Change the way we change

Sally Dooley

The only thing that can be safely predicted is that sometime soon your organisation will be challenged to change in ways for which it has no precedent.

 The problem is, our organisations were never built to be adaptable. Those early management pioneers, a hundred years ago, set out to build companies that were disciplined, not resilient. They understood that efficiency comes from routinising the non routine.

 Adaptability, on the other hand, requires a willingness to occasionally abandon those routines —and in most organisations there are precious few incentives to do that. That’s why change tends to come in only two varieties: the trivial and the traumatic.Review the history of the average corporation and you’ll discover long periods of incremental fiddling punctuated by occasional bouts of frantic, crisis-driven change.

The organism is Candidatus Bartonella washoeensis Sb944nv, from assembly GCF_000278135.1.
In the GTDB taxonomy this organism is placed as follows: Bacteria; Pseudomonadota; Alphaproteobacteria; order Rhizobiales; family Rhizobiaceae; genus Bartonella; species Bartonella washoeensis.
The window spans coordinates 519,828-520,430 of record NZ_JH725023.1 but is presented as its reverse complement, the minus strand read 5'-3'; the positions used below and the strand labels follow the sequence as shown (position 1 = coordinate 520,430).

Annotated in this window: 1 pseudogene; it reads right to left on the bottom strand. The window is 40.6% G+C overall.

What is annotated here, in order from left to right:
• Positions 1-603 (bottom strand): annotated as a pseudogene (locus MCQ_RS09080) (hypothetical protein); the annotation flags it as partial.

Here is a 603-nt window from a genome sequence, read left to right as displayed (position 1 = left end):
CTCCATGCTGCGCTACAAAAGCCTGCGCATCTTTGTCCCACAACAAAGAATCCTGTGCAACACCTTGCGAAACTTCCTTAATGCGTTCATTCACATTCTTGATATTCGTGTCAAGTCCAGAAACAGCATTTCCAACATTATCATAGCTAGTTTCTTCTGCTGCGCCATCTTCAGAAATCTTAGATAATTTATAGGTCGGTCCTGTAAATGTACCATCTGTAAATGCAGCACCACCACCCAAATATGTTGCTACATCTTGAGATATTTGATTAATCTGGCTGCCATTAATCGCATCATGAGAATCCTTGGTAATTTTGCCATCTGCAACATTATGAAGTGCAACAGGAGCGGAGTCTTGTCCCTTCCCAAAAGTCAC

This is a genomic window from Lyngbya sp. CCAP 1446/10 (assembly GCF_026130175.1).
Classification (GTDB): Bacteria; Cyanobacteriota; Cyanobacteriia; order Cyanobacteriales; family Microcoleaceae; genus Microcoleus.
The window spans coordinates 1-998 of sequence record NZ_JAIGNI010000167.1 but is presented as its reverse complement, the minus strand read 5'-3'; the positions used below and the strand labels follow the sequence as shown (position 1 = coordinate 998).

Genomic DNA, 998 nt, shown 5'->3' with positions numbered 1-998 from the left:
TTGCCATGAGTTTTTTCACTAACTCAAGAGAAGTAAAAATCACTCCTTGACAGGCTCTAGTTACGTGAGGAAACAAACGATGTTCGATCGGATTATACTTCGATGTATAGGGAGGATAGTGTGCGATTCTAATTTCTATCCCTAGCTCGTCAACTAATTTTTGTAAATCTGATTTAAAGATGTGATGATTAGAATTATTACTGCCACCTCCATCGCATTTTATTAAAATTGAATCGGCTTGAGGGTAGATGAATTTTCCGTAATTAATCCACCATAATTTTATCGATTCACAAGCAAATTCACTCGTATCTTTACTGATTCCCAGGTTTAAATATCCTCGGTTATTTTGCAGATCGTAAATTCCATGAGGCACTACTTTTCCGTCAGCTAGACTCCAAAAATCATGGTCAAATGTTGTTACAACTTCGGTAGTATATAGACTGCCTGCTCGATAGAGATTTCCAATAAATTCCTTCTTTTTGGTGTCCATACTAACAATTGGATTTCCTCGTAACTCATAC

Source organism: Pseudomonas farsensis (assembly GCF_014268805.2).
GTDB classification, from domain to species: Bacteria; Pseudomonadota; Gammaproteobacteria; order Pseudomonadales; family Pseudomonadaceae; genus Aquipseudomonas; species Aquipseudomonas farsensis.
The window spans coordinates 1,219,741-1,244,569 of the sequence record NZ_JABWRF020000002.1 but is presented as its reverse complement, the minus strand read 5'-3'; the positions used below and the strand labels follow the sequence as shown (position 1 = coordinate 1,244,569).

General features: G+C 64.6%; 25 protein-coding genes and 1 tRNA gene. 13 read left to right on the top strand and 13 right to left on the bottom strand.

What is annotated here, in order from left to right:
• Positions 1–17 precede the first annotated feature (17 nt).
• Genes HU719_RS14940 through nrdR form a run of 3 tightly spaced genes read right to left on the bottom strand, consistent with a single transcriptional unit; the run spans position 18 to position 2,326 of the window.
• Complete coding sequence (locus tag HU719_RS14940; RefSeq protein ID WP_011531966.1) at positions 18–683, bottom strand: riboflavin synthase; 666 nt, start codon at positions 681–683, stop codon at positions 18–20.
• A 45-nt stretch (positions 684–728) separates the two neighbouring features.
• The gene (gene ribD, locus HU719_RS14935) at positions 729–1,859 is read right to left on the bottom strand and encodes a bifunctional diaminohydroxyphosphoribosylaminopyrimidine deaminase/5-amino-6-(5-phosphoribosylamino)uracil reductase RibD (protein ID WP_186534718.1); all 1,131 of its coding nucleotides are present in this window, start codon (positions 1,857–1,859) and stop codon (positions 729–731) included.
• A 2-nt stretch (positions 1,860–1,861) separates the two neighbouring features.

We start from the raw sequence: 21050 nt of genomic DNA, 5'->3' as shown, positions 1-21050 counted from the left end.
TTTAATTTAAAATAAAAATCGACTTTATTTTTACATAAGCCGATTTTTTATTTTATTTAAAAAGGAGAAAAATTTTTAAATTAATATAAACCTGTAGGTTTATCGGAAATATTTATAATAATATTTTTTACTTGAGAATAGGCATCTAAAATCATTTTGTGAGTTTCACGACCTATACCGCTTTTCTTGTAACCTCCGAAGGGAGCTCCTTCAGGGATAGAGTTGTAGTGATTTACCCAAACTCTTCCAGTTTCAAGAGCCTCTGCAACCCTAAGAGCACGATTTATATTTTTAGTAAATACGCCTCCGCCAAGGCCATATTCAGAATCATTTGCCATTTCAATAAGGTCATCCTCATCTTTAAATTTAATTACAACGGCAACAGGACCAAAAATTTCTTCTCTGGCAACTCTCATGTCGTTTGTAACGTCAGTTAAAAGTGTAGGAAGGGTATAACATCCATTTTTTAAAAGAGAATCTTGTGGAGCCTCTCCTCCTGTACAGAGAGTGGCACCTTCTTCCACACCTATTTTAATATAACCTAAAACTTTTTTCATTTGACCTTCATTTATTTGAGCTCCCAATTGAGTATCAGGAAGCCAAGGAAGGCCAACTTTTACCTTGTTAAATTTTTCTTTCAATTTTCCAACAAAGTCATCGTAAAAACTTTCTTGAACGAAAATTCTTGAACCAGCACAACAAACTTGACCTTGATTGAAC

Why should an organisation have to lose its way and surrender billions of dollars in market value before getting serious about change? A turnaround is a poor substitute for timely transformation. That’s why we need to change the way we change. The goal should be change without trauma — automatic, spontaneous, and reflexive.In a world of mind-flipping change, what matters is not merely a company’s competitive advantage at a point in time, but its evolutionary advantage overtime.